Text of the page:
1 million British Columbians sitting on invites for COVID-19 vaccine booster

More than a million British Columbians are sitting on invitations to get a booster dose of COVID-19 vaccine, health officials revealed Tuesday.

That's despite widespread transmission in recent months, which led to increases in hospitalizations and deaths, and left many businesses struggling with coronavirus-related staffing issues.

Speaking at their first live COVID-19 briefing in weeks, Health Minister Adrian Dix and provincial health officer Dr. Bonnie Henry urged the public to get vaccinated as soon as they're eligible.

"Haven't got your first dose? Get your first dose," Dix said. "If you haven't got your second dose, get your second dose. If you haven't got your third dose, get your third dose."

While more than 4.35 million people across the province have received two doses of vaccine, only 2.72 million have received a third so far, according to the latest data available on the B.C. Centre for Disease Control website.

Meanwhile, the province has administered just over 78,000 second boosters, or fourth doses, to seniors in long-term care and individuals considered clinically extremely vulnerable.

Many more seniors age 70 and older are expected to receive second boosters this month as well. Dix said approximately 75,000 people in that demographic will become eligible over the coming weeks, as they pass the required six-month waiting period since their third dose.

It's unclear why so many younger British Columbians aren't rushing to accept their booster invitations, though the extensive spread of Omicron during the winter months could explain the lack of urgency.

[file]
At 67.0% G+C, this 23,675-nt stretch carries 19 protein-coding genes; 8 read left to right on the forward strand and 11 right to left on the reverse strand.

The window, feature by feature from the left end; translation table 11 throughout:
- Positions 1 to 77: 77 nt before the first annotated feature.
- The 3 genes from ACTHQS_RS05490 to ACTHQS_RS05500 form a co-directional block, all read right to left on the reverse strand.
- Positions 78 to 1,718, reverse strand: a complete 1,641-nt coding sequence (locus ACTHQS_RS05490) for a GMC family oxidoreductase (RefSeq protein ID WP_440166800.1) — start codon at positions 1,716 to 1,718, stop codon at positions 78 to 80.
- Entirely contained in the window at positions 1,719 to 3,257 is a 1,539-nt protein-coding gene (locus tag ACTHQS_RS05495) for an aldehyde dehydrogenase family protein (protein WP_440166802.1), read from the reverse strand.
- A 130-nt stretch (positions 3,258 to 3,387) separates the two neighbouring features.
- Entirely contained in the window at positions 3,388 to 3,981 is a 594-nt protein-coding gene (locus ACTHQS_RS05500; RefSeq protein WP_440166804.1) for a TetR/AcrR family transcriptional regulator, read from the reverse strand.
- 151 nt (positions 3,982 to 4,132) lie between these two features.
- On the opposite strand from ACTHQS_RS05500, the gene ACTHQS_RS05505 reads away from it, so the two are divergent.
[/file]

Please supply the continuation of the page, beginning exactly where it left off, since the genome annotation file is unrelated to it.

Early in April, officials revealed that millions of people – approximately half of the province's population – had likely caught the variant since its arrival in late 2021.

While COVID-19 infection does boost protection, Henry cautioned the natural immunity in those who caught the virus in January and February is likely waning.

"We know that the protection from two doses of vaccine, or from recent infection, does wane over time," she said.

"You're now at a point where you need to get that extra boost as well."

The BCCDC does not advise people who catch Omicron to wait weeks or months before getting a booster, only until they are no longer sick. The National Advisory Committee on Immunization does "suggest that the booster dose may be deferred up to three months," according to the most recent guidance.

British Columbians do need to wait six months between their second dose and their third, with few exceptions. Some of the approximately 1.63 million residents who have only had two doses are not yet eligible for a booster.

Henry noted the evidence has been consistent and clear that getting vaccinated protects against serious illness and death.

In some cases, vaccination can also prevent people from catching COVID-19 altogether, though Omicron breakthrough infections have been common among the vaccinated.

"What we now know, in reality, is that three doses of a primary series of vaccine is needed to protect against Omicron. And yes, it does increase our protection against infection," Henry said. "It also boosts that protection against severe disease, and protects you from some of the long-term complications from COVID-19 that we are seeing even young people with milder illness can experience."